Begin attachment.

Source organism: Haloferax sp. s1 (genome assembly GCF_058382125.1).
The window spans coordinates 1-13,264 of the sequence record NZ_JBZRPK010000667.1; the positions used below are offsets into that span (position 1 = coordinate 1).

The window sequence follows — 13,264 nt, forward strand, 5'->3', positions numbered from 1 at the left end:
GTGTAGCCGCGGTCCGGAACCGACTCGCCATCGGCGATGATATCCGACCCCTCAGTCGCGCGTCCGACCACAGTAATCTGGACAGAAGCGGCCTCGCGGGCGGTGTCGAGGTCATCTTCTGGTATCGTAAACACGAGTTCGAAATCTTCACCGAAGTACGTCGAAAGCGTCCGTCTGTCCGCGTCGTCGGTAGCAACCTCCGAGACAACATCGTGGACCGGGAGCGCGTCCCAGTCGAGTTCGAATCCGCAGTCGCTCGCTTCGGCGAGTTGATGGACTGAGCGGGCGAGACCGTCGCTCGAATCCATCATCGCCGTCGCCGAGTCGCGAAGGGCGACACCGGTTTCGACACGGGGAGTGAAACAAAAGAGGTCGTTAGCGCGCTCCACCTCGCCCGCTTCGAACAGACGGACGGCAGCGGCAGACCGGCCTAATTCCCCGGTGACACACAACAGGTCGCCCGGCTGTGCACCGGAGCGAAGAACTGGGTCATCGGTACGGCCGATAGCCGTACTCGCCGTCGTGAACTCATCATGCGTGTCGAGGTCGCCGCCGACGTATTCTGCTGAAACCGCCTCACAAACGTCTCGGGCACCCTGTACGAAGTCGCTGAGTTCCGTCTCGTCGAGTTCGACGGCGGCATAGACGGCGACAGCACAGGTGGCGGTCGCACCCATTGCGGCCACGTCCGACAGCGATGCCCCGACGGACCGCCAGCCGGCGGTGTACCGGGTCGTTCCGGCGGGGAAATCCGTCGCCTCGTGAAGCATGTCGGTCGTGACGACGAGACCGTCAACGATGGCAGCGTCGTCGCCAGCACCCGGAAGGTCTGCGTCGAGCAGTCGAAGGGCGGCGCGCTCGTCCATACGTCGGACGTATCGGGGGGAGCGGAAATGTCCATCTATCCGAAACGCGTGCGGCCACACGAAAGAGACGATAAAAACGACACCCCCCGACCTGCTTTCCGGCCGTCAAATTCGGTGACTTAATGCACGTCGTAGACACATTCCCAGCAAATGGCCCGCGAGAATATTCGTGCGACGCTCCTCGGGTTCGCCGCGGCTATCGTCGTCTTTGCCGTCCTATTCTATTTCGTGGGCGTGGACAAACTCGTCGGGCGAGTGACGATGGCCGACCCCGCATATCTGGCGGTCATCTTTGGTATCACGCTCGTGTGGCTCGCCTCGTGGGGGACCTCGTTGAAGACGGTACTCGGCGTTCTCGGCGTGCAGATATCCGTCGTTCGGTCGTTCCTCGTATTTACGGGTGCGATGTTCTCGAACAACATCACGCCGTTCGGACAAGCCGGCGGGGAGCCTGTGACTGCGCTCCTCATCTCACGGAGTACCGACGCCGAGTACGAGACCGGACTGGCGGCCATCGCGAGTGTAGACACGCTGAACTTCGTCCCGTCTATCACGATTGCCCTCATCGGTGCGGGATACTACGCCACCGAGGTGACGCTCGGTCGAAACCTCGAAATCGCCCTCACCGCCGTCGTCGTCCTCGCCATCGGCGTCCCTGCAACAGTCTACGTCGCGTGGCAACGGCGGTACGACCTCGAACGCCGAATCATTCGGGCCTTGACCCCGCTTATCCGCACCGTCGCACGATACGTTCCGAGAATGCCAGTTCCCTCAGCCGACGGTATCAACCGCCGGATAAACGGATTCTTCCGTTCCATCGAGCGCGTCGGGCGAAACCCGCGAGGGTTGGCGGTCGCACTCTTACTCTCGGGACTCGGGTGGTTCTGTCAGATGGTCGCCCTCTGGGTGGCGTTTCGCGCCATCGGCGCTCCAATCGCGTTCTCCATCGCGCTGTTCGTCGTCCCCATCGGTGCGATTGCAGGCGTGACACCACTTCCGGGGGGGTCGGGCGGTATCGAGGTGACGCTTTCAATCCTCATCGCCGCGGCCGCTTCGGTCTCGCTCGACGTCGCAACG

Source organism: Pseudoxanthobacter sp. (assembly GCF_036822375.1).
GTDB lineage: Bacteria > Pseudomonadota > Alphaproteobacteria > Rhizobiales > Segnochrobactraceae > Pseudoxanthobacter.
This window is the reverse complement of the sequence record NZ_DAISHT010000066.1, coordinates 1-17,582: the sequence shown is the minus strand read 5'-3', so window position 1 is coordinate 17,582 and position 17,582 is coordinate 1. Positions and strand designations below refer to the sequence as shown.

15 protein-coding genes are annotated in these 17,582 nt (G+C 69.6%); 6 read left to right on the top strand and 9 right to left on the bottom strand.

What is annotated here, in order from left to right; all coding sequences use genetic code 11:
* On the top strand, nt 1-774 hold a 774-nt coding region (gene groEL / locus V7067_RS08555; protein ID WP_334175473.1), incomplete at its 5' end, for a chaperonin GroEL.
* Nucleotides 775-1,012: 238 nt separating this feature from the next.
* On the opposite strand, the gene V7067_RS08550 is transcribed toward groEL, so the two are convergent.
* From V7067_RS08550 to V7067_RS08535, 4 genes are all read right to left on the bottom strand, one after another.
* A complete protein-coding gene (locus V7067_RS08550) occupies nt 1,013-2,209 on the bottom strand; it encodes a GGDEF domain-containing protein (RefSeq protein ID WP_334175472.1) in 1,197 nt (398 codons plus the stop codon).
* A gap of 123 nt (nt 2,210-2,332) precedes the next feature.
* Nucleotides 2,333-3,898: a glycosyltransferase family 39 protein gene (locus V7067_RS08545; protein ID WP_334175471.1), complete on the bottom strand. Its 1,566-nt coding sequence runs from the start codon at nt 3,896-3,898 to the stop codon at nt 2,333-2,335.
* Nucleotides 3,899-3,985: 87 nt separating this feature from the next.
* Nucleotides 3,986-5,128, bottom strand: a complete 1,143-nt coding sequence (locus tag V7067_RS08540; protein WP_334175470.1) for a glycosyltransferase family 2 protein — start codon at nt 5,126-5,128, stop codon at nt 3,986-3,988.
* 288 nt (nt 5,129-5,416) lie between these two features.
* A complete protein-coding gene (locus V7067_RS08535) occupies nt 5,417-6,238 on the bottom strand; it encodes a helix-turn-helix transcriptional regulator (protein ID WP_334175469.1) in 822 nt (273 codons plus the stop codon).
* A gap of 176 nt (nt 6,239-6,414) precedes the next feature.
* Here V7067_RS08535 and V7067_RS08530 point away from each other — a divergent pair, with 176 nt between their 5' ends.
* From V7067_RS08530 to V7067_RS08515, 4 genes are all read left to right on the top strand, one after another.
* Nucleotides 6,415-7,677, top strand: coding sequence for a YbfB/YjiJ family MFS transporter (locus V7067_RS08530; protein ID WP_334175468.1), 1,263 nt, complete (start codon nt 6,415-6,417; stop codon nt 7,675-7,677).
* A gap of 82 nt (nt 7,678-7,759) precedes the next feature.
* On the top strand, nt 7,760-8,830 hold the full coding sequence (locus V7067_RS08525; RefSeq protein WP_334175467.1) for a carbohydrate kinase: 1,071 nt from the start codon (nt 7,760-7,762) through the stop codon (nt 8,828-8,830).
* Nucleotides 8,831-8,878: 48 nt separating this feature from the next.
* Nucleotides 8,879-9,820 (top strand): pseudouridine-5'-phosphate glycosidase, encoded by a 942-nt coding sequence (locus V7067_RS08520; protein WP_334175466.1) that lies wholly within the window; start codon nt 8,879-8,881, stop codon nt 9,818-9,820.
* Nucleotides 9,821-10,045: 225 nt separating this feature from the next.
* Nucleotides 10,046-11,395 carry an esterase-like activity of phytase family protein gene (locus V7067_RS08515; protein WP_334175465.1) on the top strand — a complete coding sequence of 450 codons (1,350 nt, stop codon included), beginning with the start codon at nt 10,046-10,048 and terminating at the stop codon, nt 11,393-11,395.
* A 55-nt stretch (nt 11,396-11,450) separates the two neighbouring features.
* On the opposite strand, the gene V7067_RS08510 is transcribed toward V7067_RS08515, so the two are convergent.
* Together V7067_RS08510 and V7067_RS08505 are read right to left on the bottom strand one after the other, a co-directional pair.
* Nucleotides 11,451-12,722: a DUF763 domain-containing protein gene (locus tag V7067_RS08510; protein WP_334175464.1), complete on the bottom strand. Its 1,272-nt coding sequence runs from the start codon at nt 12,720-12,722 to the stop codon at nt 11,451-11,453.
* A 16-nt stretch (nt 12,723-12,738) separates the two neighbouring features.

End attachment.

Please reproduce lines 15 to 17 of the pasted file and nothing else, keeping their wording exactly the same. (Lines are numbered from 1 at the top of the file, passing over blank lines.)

* A gap of 123 nt (nt 2,210-2,332) precedes the next feature.
* Nucleotides 2,333-3,898: a glycosyltransferase family 39 protein gene (locus V7067_RS08545; protein ID WP_334175471.1), complete on the bottom strand. Its 1,566-nt coding sequence runs from the start codon at nt 3,896-3,898 to the stop codon at nt 2,333-2,335.
* Nucleotides 3,899-3,985: 87 nt separating this feature from the next.